7. In the Mood for Love (2000)
Widely regarded as Wong Kar-wai’s masterwork at this point in his career, In the Mood for Love constitutes the second entry into his informal trilogy (Days of Being Wild, 2046). Set in 1960s Hong Kong, this film bears all the marks of Wong’s Romantic vision –– isolation in densely populated areas, longing for intimacy and fulfillment circumscribed by social forces, an urban setting which at once exudes nostalgia and modernity. At the forefront are Su Li-zhen and Chow Mo-wan, played by Maggie Cheung and Tony Leung, respectively. This film, and those aforementioned, create a story of boundless emotion and eternal longing which supersedes any narrative discrepancies.
On the same day, Su and Chow both move into an apartment building and become neighbors. Each of them has a spouse who frequently leaves them alone to work late, and despite the friendly landlady, Mrs. Suen, they each find themselves alone, confined within the thin walls of their apartments. Wong capitalizes on motif, allowing locations and actions to take on meaning through repetition, nuance, and subtle changes.
Everyday interactions and chance encounters defy common romantic genre expectations. The characters’ lives intersect to no avail; Su and Chow frequently cross paths on their way to and from the street noodle stall, exchanging silent greetings and continuing along. Rather than linger on these encounters, Wong instead focuses on the characters separately, the banality of everyday unfulfillment. This conceit is, in fact, an outright declaration in the original Chinese title of the film, which refers to a metaphor for the fleeting nature of time, beauty, and love. It is a longing which permeates the core of the characters’ souls.
The inevitability of the characters’ union is set into motion by their shared realization that their respective spouses are seeing each other. Even from the start, this bonds Su and Chow together in a plainly platonic sense, thus their relationship begins. And their relationship is innocent in that Chow asks Su to help him write a martial arts serial for the paper he works for. However, in the social context of the times, even this solicits speculation, so Chow rents a hotel room where they can work in secret.
The two seemingly trade their isolated apartments for a rented room and begin to share meals together, a reversal of the earlier motif of separation. As their relationship develops they discover that they have feelings for each other, but their feelings never materialize as it is implied that they are morally above their spouses. This illustrates a conviction of Wong’s vision, that while the social norms and conflicts of modernity are hinderances upon human connection, issues of morality are ultimately held in opposition to fulfillment. It is the ever-present conflict between the daily life of the individual and the ideals he or she aspires to.
When Chow confronts his feelings and asks Su to leave with him, she fails to accept – a mere fault of chance, or an eternally departed potential. Even the attempt to reach out by one character ends in checking herself against doubt. The eventual transgression of the platonic boundary placed on their relationship is a direct consequence of their unrelieved repression. However, despite the acknowledgement of this gesture, their feelings still fail to materialize.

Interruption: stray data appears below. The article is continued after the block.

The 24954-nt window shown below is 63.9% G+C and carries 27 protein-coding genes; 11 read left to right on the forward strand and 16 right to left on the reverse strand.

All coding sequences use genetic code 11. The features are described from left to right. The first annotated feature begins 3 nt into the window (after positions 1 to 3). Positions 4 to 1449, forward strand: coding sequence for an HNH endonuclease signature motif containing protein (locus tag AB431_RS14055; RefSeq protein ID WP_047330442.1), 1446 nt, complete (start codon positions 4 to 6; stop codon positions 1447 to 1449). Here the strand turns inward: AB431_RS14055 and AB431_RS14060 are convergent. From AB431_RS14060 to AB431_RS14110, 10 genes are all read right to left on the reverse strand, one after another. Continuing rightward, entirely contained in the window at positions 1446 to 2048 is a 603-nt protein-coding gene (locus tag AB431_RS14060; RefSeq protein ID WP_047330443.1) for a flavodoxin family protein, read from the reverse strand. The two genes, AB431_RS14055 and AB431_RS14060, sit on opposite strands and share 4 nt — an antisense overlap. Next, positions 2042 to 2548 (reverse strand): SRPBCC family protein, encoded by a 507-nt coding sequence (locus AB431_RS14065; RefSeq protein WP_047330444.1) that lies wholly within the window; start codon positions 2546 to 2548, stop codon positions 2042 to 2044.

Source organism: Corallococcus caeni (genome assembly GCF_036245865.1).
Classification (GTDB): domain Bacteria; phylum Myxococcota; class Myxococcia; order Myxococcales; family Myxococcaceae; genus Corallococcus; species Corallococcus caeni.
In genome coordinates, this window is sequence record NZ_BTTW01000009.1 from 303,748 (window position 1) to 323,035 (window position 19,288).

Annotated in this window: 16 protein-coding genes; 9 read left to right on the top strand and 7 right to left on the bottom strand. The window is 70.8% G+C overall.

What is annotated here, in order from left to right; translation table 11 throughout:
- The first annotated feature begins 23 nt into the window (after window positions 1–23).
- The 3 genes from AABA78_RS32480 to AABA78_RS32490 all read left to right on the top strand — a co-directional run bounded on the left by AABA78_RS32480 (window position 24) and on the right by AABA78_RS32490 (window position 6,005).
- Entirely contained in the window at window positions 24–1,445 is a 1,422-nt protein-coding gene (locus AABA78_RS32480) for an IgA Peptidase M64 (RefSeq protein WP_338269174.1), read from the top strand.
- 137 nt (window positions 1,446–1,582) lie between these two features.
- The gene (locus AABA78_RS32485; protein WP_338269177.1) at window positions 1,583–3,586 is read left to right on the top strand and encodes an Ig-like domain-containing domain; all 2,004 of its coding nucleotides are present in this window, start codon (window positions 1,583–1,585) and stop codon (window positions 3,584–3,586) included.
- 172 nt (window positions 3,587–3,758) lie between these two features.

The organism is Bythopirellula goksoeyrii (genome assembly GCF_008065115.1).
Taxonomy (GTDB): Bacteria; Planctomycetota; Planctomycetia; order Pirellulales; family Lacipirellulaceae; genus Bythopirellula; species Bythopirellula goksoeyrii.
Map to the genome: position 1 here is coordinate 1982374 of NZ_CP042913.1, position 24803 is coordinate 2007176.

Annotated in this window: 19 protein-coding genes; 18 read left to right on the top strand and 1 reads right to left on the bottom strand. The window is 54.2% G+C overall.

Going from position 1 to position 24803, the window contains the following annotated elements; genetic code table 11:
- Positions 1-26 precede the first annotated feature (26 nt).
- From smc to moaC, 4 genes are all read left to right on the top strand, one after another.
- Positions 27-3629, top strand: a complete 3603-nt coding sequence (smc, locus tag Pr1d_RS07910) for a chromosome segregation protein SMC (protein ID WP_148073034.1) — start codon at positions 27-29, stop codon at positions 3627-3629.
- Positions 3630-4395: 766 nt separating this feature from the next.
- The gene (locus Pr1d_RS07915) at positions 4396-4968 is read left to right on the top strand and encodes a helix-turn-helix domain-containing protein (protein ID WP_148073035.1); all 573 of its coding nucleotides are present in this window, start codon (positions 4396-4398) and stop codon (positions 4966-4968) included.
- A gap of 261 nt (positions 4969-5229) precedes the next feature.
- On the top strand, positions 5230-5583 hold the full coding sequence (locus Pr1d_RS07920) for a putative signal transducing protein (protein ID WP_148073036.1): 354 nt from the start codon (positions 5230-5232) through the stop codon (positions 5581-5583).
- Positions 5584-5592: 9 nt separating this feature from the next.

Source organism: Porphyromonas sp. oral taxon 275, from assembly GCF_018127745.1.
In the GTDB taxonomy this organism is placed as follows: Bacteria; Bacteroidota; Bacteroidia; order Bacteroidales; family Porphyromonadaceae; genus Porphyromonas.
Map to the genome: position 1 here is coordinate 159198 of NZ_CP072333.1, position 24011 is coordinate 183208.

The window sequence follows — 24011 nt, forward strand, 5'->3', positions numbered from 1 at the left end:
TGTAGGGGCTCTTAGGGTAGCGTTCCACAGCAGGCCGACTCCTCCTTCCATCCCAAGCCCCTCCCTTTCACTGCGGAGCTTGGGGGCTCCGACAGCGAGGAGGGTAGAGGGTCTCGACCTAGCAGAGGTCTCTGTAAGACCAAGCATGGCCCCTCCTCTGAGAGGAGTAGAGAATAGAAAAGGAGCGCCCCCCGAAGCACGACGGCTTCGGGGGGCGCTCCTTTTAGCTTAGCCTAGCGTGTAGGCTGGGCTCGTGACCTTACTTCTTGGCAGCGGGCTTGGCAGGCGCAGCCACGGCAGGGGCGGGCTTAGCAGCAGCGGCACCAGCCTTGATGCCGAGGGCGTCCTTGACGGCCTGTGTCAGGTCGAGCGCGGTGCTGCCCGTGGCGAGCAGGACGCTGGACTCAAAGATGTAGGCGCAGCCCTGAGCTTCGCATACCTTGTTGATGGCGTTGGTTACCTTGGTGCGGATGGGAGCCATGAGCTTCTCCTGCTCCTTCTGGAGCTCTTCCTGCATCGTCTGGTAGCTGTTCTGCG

Emotions bubble beneath the surface until they demand expression, but the characters are always restrained by a fear of the same sense of emptiness that they presently suffer from. A pervading nostalgia harbors all missed opportunities, regret, and moral contemplations faced by the characters, continually leading them into conflict with the ideals they long after. The pattern of missed connections juxtaposed with physical proximity thus becomes another contemplation on chance and fate, a predetermined loneliness or the tenuity of fulfillment. Either way, lasting happiness is always just out of reach.
At the end of the film, the director again creates a symbolic tension from a particularly meaningful location. Chow fulfills a prophecy made earlier in the film when he journeys to the Angkor Wat in Cambodia and whispers a secret into a wall and covers it. This is the repression at the core of Wong’s sensibilities as a director.
The ultimate inhibition of peoples’ emotional freedom and fulfillment is not social, not even moral, but it is the lack of self-understanding, and therefore the means to connect with others. Despite the influences of chance, fate, and free will, Su and Chow never allow their true emotions to bloom. What remains is a silent resignation, a memory, a secret of another life which may as well have been a dream.
In the Mood for Love is Wong Kar-wai’s most lyrical film to date. It is a film which seeks to portray the individual’s inner life through image and sound. Wong Kar-wai fully establishes his dominion over the traditional narrative. His refusal of such structures is not a rebellion against them, but a necessity of the material he serves. The exploration of such intimacy, repression, and longing depend not on plot developments but one’s experience of everyday life.